- George Monbiot writes that contrary to the theory that wealth is a precondition to environmental standards, increased consumption tends to correlate to disregard for the our impact on the environment:
For years we've been told that people cannot afford to care about the natural world until they become rich; that only economic growth can save the biosphere, that civilisation marches towards enlightenment about our impacts on the living planet. The results suggest the opposite.- But then, it's hard to say our problem lies solely with an exclusive focus on human needs when xkcd points out the EPA's valuation of oil reserves as exceeding that of humanity.
As you can see from the following graph, the people consulted in poorer countries feel, on average, much guiltier about their impacts on the natural world than people in rich countries, even though those impacts tend to be smaller. Of the nations surveyed, the people of Germany, the US, Australia and Britain feel the least consumer guilt; the people of India, China, Mexico and Brazil the most.
The more we consume, the less we feel. And maybe that doesn't just apply to guilt.
Perhaps that's the point of our otherwise-pointless hyperconsumption: it smothers feeling. It might also be the effect of the constant bombardment of advertising and marketing. They seek to replace our attachments to people and place with attachments to objects: attachments which the next round of advertising then breaks in the hope of attaching us to a different set of objects.
The richer we are and the more we consume, the more self-centred and careless of the lives of others we appear to become. Even if you somehow put aside the direct, physical impacts of rising consumption, it's hard to understand how anyone could imagine that economic growth is a formula for protecting the planet.
So what we seem to see here is the turning of a vicious circle. The more harm we do, the less concerned about it we become. And the more hyperconsumerism destroys relationships, communities and the physical fabric of the Earth, the more we try to fill the void in our lives by buying more stuff.
All this is accompanied in the rich anglophone nations with the extreme neoliberalism promoted by both press and politicians, and a great concentration of power in the hands of the financial and fossil fuel sectors, which lobby hard, in the public sphere and in private, to prevent change.
- Meanwhile, Tim McDonnell interviews Ken Silverstein about his reporting from the world of oil fixers.
- Felix Salmon discusses why salaries should be open to scrutiny rather than remaining hidden. But in addition to Salmon's focus on transparency, I'd point out one additional reason why we should favour greater disclosure of what people make: if CEOs have managed to improve their bargaining power and claim a larger share of income based on greater knowledge of what their counterparts are making, the same principle might well apply further down the income scale as well.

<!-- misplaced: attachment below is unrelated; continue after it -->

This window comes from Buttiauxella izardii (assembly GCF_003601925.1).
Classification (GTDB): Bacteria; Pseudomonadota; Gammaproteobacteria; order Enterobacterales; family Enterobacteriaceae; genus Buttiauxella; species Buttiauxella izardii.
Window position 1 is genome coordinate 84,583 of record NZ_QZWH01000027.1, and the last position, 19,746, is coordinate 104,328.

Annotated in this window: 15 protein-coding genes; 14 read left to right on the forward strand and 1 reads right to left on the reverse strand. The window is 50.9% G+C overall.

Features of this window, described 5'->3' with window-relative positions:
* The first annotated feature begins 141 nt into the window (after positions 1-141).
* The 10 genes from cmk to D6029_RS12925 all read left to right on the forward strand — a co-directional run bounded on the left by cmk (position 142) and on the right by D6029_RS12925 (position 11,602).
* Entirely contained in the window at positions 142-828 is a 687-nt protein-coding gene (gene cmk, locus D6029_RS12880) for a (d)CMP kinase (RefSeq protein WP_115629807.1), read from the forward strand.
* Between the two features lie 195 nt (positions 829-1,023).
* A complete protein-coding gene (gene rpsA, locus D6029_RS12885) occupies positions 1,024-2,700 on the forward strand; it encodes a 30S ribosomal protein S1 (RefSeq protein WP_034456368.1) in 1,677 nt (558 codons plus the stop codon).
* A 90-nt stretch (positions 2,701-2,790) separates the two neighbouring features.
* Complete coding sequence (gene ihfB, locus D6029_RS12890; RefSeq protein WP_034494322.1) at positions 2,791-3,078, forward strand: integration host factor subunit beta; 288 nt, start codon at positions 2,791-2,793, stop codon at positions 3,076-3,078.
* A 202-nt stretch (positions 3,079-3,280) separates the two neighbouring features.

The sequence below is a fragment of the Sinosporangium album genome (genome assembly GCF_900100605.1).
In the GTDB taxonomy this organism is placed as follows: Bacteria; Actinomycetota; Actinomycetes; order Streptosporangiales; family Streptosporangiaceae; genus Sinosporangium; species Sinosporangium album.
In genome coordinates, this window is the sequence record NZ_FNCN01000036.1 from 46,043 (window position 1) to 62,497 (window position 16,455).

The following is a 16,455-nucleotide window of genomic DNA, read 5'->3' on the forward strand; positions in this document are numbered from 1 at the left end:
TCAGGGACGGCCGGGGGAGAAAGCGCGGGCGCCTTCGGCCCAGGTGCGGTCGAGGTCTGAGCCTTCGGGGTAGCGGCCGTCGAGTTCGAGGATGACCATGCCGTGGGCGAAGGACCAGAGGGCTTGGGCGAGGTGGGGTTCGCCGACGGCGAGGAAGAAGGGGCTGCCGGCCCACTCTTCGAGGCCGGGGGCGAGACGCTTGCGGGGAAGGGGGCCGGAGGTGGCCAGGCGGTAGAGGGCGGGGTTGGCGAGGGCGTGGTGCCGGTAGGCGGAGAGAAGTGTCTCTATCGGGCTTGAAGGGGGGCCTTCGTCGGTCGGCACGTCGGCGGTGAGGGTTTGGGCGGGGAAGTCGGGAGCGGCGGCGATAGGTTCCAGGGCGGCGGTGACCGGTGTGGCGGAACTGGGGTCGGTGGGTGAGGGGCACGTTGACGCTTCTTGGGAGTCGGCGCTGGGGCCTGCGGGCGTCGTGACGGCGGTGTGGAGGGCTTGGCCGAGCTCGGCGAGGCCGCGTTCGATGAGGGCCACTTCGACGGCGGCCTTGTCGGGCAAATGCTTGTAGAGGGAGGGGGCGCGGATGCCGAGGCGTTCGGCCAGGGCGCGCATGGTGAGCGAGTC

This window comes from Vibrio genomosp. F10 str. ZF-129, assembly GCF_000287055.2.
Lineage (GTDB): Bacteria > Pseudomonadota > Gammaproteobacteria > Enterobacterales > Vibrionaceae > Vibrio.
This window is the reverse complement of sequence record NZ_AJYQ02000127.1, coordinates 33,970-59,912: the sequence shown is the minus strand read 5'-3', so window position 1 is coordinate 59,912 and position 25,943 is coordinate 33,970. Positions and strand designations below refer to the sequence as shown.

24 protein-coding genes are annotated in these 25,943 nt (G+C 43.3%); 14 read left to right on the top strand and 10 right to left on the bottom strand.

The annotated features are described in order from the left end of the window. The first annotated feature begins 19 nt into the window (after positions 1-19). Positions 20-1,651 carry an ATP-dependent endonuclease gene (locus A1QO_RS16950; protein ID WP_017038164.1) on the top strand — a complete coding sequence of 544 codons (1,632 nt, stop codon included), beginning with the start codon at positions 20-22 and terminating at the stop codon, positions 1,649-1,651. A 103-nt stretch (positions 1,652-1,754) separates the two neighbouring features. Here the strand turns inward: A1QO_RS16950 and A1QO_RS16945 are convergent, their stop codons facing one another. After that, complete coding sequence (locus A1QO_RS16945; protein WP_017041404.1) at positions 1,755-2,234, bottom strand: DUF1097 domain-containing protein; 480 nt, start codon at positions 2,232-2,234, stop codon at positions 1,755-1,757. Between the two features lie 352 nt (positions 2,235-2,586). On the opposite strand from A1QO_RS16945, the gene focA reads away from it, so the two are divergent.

- Toby Sanger takes a look at the real effects of Tim Hudak's slash-and-burn plans for Ontario. And Linda McQuaig writes about the utter implausibility of Hudak's associated promises:
Ontario Progressive Conservative Leader Tim Hudak claims he has a plan that will create One Million Jobs. Everywhere he goes in the current election campaign, he stands in front of a backdrop that proclaims One Million Jobs.- Finally, Andrew Coyne makes the case for mandatory voting as part of a larger recognition of our civic responsibilities:
Nowhere does he mention that those jobs are imaginary.
His job creation strategy is based heavily on the notion that cutting corporate taxes causes businesses to create jobs — a theory that relies, according to Nobel-Prize-winning economist Paul Krugman, on the “confidence fairy.”
It’s a striking comment on how far to the right the mainstream media has drifted that Hudak’s ‘plan’ is being treated somewhat seriously.
While media commentators have expressed skepticism, they still refer to the plan as “bold” — an adjective that gives it more credence than, for instance, “nutty” would.
Well, yes, bold it is — in the same way that it would be bold for Hudak to say he’ll create one million jobs by cutting Ontarians’ consumption of French fries.
The argument for compulsory voting is analogous to that for taxation. No doubt, if paying for public services were voluntary, many people would do so, purely out of a sense of civic duty. But many more would not, reasoning that the first group’s willingness to pay would still ensure these services were provided — only to find their own numbers were so great that the services they had hoped to “free ride” on were unavailable. So instead we force everyone to pay, for services everyone receives.
The same applies to the vote. Voting isn’t like buying a soft drink. When you cast your vote, you aren’t just making a choice about you and your needs. You’re helping to make a collective decision about providing for everybody’s needs. The broader the sample of voters, the more representative of everybody it is likely to be — rather like the census — and the greater the combined stock of experiences and insights brought to bear. Conversely, if some “free ride” on others’ willingness to vote, the whole of the community suffers.
You owe your fellow citizens your counsel, in other words. You benefit because they vote. You owe them no less in return — just as you owe them your share of the cost of public services. We ask very little of citizens in a democracy. Showing up to vote once every four or five years hardly seems much of an imposition. We’re not talking about throwing anybody in jail: a small fine would suffice, or perhaps a tax credit or some such positive incentive for compliance. You could still decline the ballot, or spoil it, or otherwise register your dissatisfaction with the choices on offer. You just wouldn’t be able to sit on your duff.